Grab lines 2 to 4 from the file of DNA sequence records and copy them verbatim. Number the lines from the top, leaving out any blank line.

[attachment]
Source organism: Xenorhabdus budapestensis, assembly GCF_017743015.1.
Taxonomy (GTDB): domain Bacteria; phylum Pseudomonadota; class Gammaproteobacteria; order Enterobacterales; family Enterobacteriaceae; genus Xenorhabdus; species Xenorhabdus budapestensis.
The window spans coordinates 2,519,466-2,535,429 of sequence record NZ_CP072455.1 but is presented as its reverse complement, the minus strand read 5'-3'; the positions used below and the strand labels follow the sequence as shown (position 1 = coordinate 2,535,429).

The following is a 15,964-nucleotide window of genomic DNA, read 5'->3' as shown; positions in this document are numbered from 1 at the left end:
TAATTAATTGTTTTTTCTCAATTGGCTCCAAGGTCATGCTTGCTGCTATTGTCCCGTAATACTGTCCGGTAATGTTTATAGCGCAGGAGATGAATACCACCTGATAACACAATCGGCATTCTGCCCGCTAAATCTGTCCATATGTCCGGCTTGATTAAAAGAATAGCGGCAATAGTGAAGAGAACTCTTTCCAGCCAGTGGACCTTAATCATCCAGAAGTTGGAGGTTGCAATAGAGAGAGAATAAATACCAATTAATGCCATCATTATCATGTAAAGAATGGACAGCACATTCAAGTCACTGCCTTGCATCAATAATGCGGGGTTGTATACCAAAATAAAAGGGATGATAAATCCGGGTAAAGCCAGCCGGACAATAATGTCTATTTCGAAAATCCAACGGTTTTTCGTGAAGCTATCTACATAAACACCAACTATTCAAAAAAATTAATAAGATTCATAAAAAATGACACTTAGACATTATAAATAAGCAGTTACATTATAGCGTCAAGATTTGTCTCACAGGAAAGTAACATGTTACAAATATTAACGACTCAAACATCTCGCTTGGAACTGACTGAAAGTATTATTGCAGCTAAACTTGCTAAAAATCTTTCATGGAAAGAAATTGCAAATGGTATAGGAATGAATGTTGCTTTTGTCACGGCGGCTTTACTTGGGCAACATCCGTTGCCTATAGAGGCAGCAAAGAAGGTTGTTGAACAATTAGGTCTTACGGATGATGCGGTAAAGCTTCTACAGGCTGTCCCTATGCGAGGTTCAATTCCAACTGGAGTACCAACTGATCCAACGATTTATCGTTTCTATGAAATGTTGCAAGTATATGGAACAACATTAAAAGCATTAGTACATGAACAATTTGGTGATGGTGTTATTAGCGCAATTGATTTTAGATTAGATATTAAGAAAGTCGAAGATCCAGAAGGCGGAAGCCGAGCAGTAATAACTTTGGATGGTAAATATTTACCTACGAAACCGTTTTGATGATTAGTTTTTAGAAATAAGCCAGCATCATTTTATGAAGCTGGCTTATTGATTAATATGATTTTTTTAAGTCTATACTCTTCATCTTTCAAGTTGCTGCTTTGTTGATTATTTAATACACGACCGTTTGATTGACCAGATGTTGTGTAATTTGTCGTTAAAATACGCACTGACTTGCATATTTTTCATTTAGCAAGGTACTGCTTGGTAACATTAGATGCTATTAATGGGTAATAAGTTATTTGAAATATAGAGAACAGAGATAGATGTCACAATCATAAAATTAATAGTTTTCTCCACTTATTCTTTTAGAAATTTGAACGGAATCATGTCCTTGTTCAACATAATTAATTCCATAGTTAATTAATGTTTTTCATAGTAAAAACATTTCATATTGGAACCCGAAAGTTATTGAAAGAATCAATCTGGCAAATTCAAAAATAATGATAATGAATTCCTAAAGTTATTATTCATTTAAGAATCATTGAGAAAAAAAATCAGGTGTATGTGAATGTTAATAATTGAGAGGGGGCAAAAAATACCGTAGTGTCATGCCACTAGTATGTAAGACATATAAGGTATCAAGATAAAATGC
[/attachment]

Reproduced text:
Taxonomy (GTDB): domain Bacteria; phylum Pseudomonadota; class Gammaproteobacteria; order Enterobacterales; family Enterobacteriaceae; genus Xenorhabdus; species Xenorhabdus budapestensis.
The window spans coordinates 2,519,466-2,535,429 of sequence record NZ_CP072455.1 but is presented as its reverse complement, the minus strand read 5'-3'; the positions used below and the strand labels follow the sequence as shown (position 1 = coordinate 2,535,429).

The following is a 15,964-nucleotide window of genomic DNA, read 5'->3' as shown; positions in this document are numbered from 1 at the left end: